Colossians 2:12 Having been buried with Him in baptism and raised with Him through your faith in the power of God who raised Him from the dead.

We are new to the reformed faith (PCA) and have been learning a lot about baptism and why infant baptism is practiced. I came out of a ritualistic, liturgical church where many people believe that the baptismal rite itself has the power to insure entry into Eternal Life for recipients. I rebelled and took up the view that baptism should be reserved for those who make a profession of faith. After all, Jesus commissioned his followers to disciple all people groups. Following that imperative, He then mentioned two component parts of that process: a) baptism b) teaching. I interpret the Great Commission as an activity whereby we share the good news about what Christ has done. People repent and put their faith in Christ’s work on the cross and in God’s promises of present spiritual gifts and in future grace. They are baptized as a sign of that transformation and they continue to be taught.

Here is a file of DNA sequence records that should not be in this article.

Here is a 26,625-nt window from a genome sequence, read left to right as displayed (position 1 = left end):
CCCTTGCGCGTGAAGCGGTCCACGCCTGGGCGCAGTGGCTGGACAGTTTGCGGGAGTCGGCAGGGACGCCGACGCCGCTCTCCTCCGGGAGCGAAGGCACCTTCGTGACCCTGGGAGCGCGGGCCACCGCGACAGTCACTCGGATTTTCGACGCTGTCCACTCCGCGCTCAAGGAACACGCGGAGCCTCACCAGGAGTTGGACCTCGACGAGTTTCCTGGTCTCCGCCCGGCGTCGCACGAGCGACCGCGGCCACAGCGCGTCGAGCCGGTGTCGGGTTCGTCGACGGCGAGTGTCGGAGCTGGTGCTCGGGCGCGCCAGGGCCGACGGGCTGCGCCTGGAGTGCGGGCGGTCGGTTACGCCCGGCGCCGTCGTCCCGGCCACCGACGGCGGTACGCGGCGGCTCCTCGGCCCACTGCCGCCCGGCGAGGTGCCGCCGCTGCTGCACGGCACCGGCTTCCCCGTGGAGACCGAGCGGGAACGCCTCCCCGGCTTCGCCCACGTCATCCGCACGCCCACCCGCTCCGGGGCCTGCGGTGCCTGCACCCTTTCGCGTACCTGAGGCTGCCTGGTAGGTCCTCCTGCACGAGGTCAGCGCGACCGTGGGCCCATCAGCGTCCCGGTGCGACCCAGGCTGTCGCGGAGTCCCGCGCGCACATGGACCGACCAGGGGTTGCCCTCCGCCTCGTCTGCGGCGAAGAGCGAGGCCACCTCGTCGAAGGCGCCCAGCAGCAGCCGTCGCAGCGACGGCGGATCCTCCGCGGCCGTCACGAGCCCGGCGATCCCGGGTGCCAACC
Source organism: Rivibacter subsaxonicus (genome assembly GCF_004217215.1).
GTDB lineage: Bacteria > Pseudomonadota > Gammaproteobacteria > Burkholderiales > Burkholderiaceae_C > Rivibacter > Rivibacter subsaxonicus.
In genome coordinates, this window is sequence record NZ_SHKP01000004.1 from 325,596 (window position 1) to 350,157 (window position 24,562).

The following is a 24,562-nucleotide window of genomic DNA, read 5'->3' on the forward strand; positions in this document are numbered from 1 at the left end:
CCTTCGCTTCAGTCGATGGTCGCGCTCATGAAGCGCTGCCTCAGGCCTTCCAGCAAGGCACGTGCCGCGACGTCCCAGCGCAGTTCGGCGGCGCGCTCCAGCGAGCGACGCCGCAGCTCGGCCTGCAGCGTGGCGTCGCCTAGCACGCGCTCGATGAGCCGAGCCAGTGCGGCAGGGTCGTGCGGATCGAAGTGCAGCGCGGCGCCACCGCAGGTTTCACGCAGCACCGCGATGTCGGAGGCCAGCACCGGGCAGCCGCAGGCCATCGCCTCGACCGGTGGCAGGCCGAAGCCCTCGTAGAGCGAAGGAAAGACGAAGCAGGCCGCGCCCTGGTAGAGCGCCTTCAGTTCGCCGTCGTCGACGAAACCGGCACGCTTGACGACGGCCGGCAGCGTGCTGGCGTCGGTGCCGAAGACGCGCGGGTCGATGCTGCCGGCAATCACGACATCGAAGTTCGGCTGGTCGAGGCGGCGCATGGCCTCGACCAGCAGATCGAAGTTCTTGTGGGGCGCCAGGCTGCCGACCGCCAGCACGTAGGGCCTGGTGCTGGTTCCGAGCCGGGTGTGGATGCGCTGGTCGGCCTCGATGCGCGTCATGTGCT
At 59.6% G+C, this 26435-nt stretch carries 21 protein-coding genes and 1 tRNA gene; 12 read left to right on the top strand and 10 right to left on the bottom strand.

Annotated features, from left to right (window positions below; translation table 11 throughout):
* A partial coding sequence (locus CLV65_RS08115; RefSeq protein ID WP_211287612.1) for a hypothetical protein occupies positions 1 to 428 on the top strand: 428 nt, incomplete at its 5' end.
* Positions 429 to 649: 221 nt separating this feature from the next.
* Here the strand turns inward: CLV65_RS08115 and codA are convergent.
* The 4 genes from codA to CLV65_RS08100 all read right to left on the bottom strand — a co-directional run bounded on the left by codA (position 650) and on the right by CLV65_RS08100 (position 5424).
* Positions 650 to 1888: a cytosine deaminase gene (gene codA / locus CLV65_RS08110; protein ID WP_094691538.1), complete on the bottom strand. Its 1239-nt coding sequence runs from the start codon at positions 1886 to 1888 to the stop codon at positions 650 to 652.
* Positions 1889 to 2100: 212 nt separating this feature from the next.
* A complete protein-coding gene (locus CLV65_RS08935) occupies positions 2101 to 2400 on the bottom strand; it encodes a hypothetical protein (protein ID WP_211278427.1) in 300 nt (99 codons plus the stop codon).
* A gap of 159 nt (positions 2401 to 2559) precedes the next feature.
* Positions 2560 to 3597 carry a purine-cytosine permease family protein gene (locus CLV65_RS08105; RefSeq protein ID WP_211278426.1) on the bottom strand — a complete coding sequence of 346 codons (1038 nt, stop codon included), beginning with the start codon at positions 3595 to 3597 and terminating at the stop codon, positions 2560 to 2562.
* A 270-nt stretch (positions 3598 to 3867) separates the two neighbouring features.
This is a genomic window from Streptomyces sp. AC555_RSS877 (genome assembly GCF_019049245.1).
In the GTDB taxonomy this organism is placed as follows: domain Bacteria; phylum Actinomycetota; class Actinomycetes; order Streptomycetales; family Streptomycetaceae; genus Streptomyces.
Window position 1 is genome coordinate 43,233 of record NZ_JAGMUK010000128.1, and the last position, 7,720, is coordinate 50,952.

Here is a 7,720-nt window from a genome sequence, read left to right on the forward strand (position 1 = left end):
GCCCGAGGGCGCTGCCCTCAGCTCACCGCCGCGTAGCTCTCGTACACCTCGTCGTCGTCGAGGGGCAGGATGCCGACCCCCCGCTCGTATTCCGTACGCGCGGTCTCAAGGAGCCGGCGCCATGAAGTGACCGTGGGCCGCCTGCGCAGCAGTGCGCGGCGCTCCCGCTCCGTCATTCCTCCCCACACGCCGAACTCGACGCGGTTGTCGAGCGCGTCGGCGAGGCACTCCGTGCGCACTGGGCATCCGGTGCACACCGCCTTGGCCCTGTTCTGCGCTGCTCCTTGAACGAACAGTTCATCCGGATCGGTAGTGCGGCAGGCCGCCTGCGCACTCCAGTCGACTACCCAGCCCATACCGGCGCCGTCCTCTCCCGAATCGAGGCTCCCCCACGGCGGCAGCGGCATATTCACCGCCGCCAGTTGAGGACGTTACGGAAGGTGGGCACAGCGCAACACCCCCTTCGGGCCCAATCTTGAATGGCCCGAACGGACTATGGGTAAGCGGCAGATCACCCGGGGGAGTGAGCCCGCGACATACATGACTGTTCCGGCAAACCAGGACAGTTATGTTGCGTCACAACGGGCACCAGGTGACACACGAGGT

But what about infant baptism? Where does that fit in ? Why baptize a baby if he hasn’t repented yet because he hasn’t HEARD that he’s under God’s wrath? Why baptize a baby if he has yet to learn the way to escape God’s wrath, thus fleeing to Jesus?

A clue came to me today as I was meditating on Colossians 2:12. I am enjoying the process of memorizing the Book of Colossians. It’ll probably take me 6 months, but every moment spent on it is worth it. Memorizing Scripture as opposed to reading Scripture is like walking instead of driving by a place. You see so much more because every word has to be chewed on and placed in one’s memory.

Maybe infants are ONLY buried with Christ in baptism. They are raised to life later when given faith (faith comes from hearing…) and that faith is actually exercised. Verse 12 says that we are raised from death when we believe that God actually raised his Son from the dead. At the point we understand and believe God we get LIFE. So baptizing a baby is a good thing. It’s like Part One. It doesn’t magically impart eternal life. But it does bring a baby into the family of God and bodes well for the baby. Hopefully he is discipled so that faith can take root and grow. A crucial component of the infant baptism process in the PCA church is that only believers’ children are offered baptism. So the sacramental ceremony is a reminder to the parents and the wider covenant family of the church that they are undertaking the responsibility to train up this child in the faith.